By: Rabbi Yissocher Frand
The second Mishna of tractate Rosh Hashana teaches “On Rosh Hashana all who enter the world pass before Him (for judgment) like Bnei Maron” (sheep being counted). However, the Gemara there quotes an opinion that “Man is judged daily” [Rosh Hashana 16a]. At first glance, these two opinions seem to conflict with one another. Apparently, Judgment either occurs once a year or it occurs on a daily basis. The two opinions seem to be mutually exclusive.
Rav Eizele Charif tries to reconcile these statements by introducing the concept that that in reality, there are two types of judgment. When a person starts his year, it has been determined that he has certain abilities, a certain status, and certain physical and financial attributes. A status quo for the coming year is determined on Rosh HaShana. However, this “baseline” can be altered during the year — for better or for worse — based on the actions of the individual during the year.
However, when we approach the judgment of the New Year, there is no status quo. We do not approach the Almighty with a presumption of what has been (chazaka d’m’ikara). We do not walk into Judgment on Rosh HaShana with the idea “I have been alive until now, I will remain alive this coming year; I have been healthy and wealthy until now, so it will all continue indefinitely during the coming year”. That is not a correct attitude on Rosh HaShana.
During the year, our allotment and budget has already been determined. We have been budgeted a certain amount of dollars, and health, and success in our endeavors and we proceed to spend against that pre-determined budget, even though that budget can be raised or lowered within the parameters of “Man is judged daily”. However, when Rosh HaShana’s judgment for the New Year arrives, there is nothing that is a given.
Rav Pam once commented on the Penitential prayer that we say in Selichos prior to and during the Yomim Noraim (Days of Awe), “Like paupers and beggars do we come before You, knocking on Your door.” The simple interpretation is that we are paupers because we do not have sufficient good deeds to our credit. However, Rav Pam says that it is to be interpreted literally — when we appear before the Almighty on Rosh HaShana we are penniless. What does it mean we are penniless? I have money in the bank, I have a portfolio, I have a house, and I have assets! What does it mean, “I’m a pauper”?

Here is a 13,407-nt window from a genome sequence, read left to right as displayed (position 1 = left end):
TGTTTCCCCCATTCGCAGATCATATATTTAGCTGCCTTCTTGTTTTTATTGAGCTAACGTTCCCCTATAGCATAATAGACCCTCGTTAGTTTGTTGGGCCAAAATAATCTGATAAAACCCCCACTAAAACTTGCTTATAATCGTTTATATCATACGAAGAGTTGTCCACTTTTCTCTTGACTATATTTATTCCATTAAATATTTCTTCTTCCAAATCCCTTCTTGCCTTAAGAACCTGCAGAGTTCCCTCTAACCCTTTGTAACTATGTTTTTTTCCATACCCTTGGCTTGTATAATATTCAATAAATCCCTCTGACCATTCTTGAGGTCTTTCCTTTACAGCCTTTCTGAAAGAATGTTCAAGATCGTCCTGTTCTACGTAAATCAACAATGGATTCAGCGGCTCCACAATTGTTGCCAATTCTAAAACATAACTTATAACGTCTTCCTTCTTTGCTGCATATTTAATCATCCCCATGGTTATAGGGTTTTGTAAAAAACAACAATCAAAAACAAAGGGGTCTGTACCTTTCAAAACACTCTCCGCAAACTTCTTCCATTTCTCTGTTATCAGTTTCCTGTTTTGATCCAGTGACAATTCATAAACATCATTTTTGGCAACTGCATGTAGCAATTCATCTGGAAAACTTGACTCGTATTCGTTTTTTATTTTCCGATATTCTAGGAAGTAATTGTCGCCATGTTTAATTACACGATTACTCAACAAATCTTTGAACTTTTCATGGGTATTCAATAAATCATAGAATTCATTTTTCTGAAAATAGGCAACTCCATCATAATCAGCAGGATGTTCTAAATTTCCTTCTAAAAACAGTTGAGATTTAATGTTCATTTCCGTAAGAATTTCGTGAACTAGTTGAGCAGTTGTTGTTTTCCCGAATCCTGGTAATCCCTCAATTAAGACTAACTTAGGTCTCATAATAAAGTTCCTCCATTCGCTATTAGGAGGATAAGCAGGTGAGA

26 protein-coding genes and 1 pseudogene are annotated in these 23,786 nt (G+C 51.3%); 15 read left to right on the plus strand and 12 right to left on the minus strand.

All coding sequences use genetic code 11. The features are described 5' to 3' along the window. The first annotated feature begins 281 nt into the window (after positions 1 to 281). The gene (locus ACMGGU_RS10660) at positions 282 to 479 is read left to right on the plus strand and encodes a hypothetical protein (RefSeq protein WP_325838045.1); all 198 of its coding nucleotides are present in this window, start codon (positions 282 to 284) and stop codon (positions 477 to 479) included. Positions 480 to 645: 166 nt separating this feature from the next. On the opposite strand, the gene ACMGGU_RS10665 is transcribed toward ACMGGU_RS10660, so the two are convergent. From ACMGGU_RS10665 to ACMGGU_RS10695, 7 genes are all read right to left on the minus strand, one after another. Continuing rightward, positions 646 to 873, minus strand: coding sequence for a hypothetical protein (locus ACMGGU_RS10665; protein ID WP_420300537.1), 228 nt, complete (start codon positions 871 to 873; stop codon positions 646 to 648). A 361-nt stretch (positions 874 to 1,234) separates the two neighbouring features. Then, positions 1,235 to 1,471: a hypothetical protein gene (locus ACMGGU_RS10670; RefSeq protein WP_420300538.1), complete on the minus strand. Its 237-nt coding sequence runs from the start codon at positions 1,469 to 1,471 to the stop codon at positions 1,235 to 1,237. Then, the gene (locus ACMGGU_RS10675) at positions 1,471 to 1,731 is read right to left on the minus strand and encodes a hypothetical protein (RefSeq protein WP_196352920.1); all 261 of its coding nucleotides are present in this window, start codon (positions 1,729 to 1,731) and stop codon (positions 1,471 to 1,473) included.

Rav Pam explains that it means that nothing is a given. We start out afresh. There are not any “chazakas”. “You were healthy until now, but today there is a fresh judgment regarding what is going to happen now and for the coming year.” “You had success until now. Today there is a fresh Judgment.”
The reason we do not tremble before the Yom HaDin is because it is very hard for us to actually believe this idea. If a person is 50 years old, he figures that he has been through all this previously and things always seem to remain fairly stable. He assumes “Look, I just went for a physical and the doctor says I am doing quite well.” “I have been in my business or profession for 30 years; some years I do a little better and some years a little worse, but I have always had a steady income. What do you mean that I might not have parnasa this coming year?” We tend to assume that we are going into the Day of Judgment with a strong status quo in our favor. That is not true. It is very difficult for us to internalize this concept but the status quo is not guaranteed.
If we think about things we have seen and heard about during the past year, it will become all too clear how life can change in a minute. People are swept away by natural tragedies, by sudden changes of fortune, by unexpected diagnoses, and by unforeseen political changes. These sudden changes in one’s health or fortune or personal status are the most shocking things that can happen to a person. Yesterday, everything was wonderful. Overnight, things can change in such a way that a person is no longer able to function. However, such events do occur. That is the Day of Judgment of Rosh Hashana. There are no presumptions of status quo. We cannot be lulled into this false sense of security that we have been healthy, wealthy, and wise until now, presumably it will continue like that as well.
On Rosh Hashana, all bets are off. Like paupers and penniless people do we knock on Your doors. This is the reality. This is why the Din of Rosh Hashana is so awesome and scary.